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At the time, Red Cliff was akin to another mining town that writer Mark Twain described in Roughing It, a book based on his travels West. “Virginia, Nevada, had grown to be the ‘livest’ town, for its age and population, that America had ever produced. The sidewalks swarmed with people …. The streets themselves were just as crowded with quartz wagons, freight teams and other vehicles. The procession was endless …. Joy sat on every countenance, and there was a glad, almost fierce intensity in every eye, that told of the money-getting schemes that were seething in every brain and the high hope that held sway in every heart.”

Photo postcard of Gilman with Belden at the bottom of the Eagle River Canyon. Ore cars are lined up on the tracks and the surface tram is clearly visible.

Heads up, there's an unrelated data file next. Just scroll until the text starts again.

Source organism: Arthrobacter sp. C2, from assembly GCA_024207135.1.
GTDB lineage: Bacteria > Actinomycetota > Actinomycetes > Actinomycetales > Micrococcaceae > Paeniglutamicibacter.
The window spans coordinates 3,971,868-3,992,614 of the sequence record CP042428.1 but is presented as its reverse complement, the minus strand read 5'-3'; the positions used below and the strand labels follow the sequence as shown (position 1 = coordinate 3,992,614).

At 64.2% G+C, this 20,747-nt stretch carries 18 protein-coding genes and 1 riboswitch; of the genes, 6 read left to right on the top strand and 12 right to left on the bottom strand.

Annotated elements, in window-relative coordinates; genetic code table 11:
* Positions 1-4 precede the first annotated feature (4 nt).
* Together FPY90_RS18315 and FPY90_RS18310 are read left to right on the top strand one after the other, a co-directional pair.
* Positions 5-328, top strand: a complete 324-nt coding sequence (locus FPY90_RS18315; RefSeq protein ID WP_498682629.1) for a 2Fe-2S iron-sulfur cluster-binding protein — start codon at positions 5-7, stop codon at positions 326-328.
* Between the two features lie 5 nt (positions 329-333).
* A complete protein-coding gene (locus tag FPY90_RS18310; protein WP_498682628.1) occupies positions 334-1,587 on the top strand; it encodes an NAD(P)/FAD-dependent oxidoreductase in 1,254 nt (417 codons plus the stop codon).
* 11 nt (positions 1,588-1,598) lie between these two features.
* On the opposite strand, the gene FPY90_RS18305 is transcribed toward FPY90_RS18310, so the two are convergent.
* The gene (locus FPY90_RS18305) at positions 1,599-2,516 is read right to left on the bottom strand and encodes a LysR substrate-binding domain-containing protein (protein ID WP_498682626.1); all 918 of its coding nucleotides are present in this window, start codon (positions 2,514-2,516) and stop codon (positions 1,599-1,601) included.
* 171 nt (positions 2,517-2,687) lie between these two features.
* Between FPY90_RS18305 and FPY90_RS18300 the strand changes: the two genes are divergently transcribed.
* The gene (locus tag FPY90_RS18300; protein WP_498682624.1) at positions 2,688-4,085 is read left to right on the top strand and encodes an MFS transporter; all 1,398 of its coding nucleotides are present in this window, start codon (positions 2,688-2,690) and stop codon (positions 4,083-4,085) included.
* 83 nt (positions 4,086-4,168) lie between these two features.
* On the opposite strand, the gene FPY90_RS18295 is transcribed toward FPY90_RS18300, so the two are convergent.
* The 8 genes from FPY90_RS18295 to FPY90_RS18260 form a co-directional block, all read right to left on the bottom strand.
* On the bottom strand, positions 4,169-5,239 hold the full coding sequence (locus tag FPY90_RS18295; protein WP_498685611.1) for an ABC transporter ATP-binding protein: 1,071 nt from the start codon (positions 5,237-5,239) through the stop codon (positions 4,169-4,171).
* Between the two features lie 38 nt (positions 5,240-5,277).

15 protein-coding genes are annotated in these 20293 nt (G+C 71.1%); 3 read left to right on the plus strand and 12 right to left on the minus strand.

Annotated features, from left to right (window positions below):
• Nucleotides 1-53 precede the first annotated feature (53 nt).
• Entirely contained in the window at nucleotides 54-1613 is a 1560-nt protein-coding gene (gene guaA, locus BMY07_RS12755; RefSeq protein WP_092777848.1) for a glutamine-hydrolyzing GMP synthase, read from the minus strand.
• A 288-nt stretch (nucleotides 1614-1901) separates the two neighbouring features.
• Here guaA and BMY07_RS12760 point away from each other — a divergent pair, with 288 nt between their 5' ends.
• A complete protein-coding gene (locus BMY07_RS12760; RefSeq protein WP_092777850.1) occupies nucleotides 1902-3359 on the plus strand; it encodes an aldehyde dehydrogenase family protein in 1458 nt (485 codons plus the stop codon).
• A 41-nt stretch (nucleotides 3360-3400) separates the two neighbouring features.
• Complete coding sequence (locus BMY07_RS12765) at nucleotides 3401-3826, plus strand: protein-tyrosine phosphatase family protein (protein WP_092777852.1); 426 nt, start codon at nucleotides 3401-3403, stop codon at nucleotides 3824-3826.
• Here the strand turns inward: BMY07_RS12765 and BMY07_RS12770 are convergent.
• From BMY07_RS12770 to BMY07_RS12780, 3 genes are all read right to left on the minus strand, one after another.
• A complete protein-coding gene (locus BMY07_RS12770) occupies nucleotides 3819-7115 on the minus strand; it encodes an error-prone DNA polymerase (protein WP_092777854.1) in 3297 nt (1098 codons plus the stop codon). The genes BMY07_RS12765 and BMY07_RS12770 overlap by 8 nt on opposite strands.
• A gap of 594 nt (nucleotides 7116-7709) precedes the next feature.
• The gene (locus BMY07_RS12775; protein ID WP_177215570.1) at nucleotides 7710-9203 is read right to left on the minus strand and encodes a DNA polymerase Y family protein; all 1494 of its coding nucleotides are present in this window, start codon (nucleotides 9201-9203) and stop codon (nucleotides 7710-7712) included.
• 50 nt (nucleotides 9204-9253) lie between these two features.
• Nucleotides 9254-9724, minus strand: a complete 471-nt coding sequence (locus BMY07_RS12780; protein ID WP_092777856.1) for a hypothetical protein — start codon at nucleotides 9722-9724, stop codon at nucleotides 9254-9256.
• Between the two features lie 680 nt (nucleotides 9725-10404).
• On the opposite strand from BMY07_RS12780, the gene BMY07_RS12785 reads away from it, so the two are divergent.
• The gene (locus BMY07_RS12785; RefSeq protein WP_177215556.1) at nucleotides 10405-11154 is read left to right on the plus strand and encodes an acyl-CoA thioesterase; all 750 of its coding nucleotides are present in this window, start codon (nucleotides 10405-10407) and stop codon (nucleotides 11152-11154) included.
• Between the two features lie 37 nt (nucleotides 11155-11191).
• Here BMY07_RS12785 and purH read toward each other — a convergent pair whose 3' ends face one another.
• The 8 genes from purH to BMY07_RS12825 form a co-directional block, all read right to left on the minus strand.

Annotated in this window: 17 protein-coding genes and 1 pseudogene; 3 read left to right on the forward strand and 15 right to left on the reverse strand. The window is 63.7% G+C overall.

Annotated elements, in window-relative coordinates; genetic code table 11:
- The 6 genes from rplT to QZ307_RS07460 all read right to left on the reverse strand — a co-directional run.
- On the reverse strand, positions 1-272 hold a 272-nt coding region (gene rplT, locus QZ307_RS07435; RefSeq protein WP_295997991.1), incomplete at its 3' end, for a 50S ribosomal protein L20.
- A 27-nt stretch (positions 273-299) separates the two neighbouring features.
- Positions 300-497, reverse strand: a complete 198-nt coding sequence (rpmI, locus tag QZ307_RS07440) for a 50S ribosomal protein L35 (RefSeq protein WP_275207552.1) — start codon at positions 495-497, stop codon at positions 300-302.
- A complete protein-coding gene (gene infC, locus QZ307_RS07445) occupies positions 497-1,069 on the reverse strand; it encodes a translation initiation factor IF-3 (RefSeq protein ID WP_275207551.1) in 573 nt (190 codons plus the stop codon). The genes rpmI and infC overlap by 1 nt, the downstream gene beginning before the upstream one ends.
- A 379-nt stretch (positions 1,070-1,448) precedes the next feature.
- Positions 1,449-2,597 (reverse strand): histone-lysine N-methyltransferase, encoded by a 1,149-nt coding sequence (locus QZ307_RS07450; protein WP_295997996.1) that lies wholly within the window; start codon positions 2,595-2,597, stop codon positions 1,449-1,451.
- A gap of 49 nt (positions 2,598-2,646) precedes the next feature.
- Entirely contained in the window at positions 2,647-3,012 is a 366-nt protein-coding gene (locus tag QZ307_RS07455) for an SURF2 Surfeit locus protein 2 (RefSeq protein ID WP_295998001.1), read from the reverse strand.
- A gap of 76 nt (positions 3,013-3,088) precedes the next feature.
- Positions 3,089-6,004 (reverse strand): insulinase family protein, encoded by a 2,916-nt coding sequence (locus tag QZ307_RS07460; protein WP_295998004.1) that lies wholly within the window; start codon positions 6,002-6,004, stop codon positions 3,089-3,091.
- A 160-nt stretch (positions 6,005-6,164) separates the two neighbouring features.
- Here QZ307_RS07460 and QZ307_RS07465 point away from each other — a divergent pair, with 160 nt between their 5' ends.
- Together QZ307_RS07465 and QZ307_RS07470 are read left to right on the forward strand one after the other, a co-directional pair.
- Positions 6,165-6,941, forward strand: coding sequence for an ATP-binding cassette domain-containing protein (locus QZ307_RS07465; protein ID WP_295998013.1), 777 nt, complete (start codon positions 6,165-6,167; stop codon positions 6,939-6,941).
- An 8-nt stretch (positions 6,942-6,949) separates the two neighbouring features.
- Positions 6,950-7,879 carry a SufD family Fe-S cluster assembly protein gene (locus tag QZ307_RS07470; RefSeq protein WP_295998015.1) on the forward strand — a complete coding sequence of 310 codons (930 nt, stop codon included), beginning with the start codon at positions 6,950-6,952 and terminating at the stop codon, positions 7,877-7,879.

Photo postcard of Gilman with Belden at the bottom of the Eagle River Canyon. Ore cars are lined up on the tracks and the surface tram is clearly visible.

Life was not any calmer in Gilman, which was located three miles down the mountain from Red Cliff. Built on the side of a mountain so steep that buildings seemed constantly in danger of tumbling down into deep canyon, Gilman was the mining center of the county. A cluster of mines adjacent to the town were among the earliest to pay significant returns.

The riches of the hillsides surrounding Gilman were so great that miners sunk test holes everywhere, which was noted in 1899, by in an article titled, “A Descriptive History of a Great County.“… Gilman is built on mining claims which have produced millions and whose subterranean acres hold many millions more. Ore bodies come to surface in the main street, where numerous ten-foot holes have been sunk, each and every one producing ore.”